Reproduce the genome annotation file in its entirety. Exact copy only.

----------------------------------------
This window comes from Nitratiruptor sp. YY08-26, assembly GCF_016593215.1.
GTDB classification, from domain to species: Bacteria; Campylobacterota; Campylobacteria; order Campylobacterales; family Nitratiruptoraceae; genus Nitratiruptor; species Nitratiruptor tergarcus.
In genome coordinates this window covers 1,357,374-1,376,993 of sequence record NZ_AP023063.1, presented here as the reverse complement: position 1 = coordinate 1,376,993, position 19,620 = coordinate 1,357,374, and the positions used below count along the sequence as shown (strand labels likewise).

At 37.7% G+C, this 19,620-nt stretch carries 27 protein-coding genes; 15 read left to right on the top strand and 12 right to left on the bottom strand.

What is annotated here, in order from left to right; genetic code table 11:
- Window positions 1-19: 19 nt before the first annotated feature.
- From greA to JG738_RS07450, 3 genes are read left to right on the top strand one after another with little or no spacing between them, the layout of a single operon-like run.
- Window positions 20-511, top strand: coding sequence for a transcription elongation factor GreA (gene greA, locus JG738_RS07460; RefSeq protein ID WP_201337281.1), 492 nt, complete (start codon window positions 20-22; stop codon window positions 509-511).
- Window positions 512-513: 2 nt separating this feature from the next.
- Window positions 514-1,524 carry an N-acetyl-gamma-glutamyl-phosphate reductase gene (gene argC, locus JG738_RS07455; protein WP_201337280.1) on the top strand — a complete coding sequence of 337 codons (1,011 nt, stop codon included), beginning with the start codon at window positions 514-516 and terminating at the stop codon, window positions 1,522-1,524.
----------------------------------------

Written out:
This window comes from Nitratiruptor sp. YY08-26, assembly GCF_016593215.1.
GTDB classification, from domain to species: Bacteria; Campylobacterota; Campylobacteria; order Campylobacterales; family Nitratiruptoraceae; genus Nitratiruptor; species Nitratiruptor tergarcus.
In genome coordinates this window covers 1,357,374-1,376,993 of sequence record NZ_AP023063.1, presented here as the reverse complement: position 1 = coordinate 1,376,993, position 19,620 = coordinate 1,357,374, and the positions used below count along the sequence as shown (strand labels likewise).

At 37.7% G+C, this 19,620-nt stretch carries 27 protein-coding genes; 15 read left to right on the top strand and 12 right to left on the bottom strand.

What is annotated here, in order from left to right; genetic code table 11:
- Window positions 1-19: 19 nt before the first annotated feature.
- From greA to JG738_RS07450, 3 genes are read left to right on the top strand one after another with little or no spacing between them, the layout of a single operon-like run.
- Window positions 20-511, top strand: coding sequence for a transcription elongation factor GreA (gene greA, locus JG738_RS07460; RefSeq protein ID WP_201337281.1), 492 nt, complete (start codon window positions 20-22; stop codon window positions 509-511).
- Window positions 512-513: 2 nt separating this feature from the next.
- Window positions 514-1,524 carry an N-acetyl-gamma-glutamyl-phosphate reductase gene (gene argC, locus JG738_RS07455; protein WP_201337280.1) on the top strand — a complete coding sequence of 337 codons (1,011 nt, stop codon included), beginning with the start codon at window positions 514-516 and terminating at the stop codon, window positions 1,522-1,524.